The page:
Dinwiddie shook her head and laughed, having taken the trouble to learn his language system, though the Department didn’t really countenance spending any time on the nuances of individual cases. “No, you’ve got enough reading material for now--read those first and then I’ll see about getting you more. I’m taking some flak from libraries about all the long over-due ones.” Without thinking she reached to tousle Tall Chief’s hair as managers of her stripe were accustomed to do, but it had been shaven off for some recent brain-wave experiment, giving him an ascetic Gandhi-like look--and pulling her hand back abruptly from a naked cranium she went to the nurse for a chat.

“Gabe’s looking more relaxed here than at General,” she remarked to the room in general, sipping whipped cream off her mocha espresso. “That’s a plus, I think.” Her eyes in their tour of the premises took in the equipment, patient, and furnishings, in that order. She barely saw Gabriel’s pictures, maps of "New Netherlands" and "Atlantis II", all such memorabilia carefully arranged and hung up by Gabriel’s mother (his cousin Horace Brave Scout drawing the maps at Gabriel's instruction). His mother, of course, was one of the pictures Gabriel kept always on his wall.

There was a picture, for some reason Dinwiddie could not fathom, of his cousin Horace.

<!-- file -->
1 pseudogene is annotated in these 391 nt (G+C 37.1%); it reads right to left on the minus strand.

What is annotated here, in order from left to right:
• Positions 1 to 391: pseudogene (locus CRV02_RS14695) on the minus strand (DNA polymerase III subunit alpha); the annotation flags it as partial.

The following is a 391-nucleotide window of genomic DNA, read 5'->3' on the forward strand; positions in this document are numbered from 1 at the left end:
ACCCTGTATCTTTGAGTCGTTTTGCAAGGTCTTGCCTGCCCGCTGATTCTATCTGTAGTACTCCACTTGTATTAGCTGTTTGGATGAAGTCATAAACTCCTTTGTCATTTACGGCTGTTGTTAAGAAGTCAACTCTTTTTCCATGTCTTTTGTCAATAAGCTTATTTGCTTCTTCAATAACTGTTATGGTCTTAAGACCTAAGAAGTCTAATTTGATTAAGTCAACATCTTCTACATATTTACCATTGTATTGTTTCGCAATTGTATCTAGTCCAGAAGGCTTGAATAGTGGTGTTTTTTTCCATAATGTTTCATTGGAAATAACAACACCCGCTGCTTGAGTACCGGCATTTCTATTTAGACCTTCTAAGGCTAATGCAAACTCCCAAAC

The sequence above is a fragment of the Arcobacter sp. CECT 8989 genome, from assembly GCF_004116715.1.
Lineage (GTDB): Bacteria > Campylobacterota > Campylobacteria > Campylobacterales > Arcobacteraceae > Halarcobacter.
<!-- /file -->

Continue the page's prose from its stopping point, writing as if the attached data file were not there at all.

There was even a pencil sketch, framed, of his old BIA school on the Rosebud reservation, with some old frumpy Indian squaw by the looks of her trudging through the snow in the picture's foreground. The only thing interesting about it to her mind was that quaint fire escape shaped like a trumpet. Wasn't there something in the Bible somewhere about Gabriel's trumpet? Maybe that's why he liked the crude picture, which wasn't much more than somebody's crude doodle, she thought.

Crooked Willow Leaving Rosebud School

Another thing she couldn’t help seeing, which she couldn't ignore, was a red star neon sign blinking on and off. Taken from a defunct reservation gas station, it pulsed its gleams across the room and Tall Chief’s bed.

Nurse Ron watched her look things over, then glanced at a huge pile of books by the bed and took the opportunity to complain to his superior. “I just don’t have time to read all that to him and do his therapy, feeding, drugs, and progress reports. He’s always asking me. Tetrahedral physics, chaos theory, nano technology, even something called “Waves of Infinitude: Human Body Radio Frequencies and Vital Auras ” by Dr. Lana Tao-Cantrell. I don’t understand a thing, but he seems to.”

Dinwiddie smiled her DSHS smile, which she used on young and lazy underlings who didn't know what real nursing and real work were. “He’s a bright one. You have to try to indulge him, that’s all.” She paused, and her expert, upbeat expression dropped a notch. “Maybe he’s just trying to wind things up a bit,” the voice of DSHS experience observed. “Doesn’t have all the time in the world, you know.”